Forbes even goes so far as to try and say it’s gambling because it works on the same part of the brain as gambling. Their comment is as follows:
While it’s true that, unlike a slot machine, a loot box will always result in some form of a prize, that doesn’t change the fact that the simple act of opening loot boxes is incredibly similar to gambling, and taps into all the same parts of the brain.
PC Gamer recently tried to get in on this as well. They published a very selective worded article titled “Behind the Addictive Psychology and Seductive Art of Loot Boxes”. The article cites a study using dopamine as an example. It states that:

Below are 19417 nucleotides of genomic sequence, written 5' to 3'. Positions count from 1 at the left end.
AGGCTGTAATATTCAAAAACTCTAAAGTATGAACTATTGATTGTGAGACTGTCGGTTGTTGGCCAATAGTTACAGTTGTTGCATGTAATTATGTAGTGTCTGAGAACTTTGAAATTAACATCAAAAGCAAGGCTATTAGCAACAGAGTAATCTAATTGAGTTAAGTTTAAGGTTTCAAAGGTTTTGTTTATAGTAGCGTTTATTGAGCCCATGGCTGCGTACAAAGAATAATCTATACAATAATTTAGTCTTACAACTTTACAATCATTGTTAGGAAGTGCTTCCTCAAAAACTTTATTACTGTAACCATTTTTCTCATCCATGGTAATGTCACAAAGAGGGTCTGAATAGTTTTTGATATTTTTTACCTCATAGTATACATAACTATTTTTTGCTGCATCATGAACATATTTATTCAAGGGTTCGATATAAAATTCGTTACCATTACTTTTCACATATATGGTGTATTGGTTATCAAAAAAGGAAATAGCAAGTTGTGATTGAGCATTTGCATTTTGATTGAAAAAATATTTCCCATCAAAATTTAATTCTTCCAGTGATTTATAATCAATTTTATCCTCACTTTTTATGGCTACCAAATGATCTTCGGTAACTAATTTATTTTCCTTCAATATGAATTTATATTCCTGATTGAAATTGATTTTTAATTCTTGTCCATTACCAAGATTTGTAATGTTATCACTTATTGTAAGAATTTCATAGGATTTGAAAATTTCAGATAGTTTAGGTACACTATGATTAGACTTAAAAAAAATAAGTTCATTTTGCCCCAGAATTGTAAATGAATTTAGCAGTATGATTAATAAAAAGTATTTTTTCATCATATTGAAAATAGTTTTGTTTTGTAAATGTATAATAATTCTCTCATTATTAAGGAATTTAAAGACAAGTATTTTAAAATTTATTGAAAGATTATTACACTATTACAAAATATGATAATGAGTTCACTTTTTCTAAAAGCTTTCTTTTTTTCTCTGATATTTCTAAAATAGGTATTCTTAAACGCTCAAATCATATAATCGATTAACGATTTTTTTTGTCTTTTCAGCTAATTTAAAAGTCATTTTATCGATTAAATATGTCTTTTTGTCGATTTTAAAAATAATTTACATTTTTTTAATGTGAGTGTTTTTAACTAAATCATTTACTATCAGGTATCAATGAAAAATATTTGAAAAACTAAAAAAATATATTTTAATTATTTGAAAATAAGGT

“We know that the dopamine system, which is targeted by drugs of abuse, is also very interested in unpredictable rewards. Dopamine cells are most active when there is maximum uncertainty, and the dopamine system responds more to an uncertain reward than the same reward delivered on a predictable basis.”
Now, first we had the correlation of unrelated issues using emotion by OpenCritic’s CEO. Now, we are trying to use science and twist it around to fit an agenda. It’s a funny thing about science, you can’t twist it around. It is what it is. What Forbes and PC Gamer fail to state is that many things trigger dopamine. Forbes even tried to compare the effect to opening a Christmas present. You know what else triggers dopamine? Things like watching sports, exercising and having sex.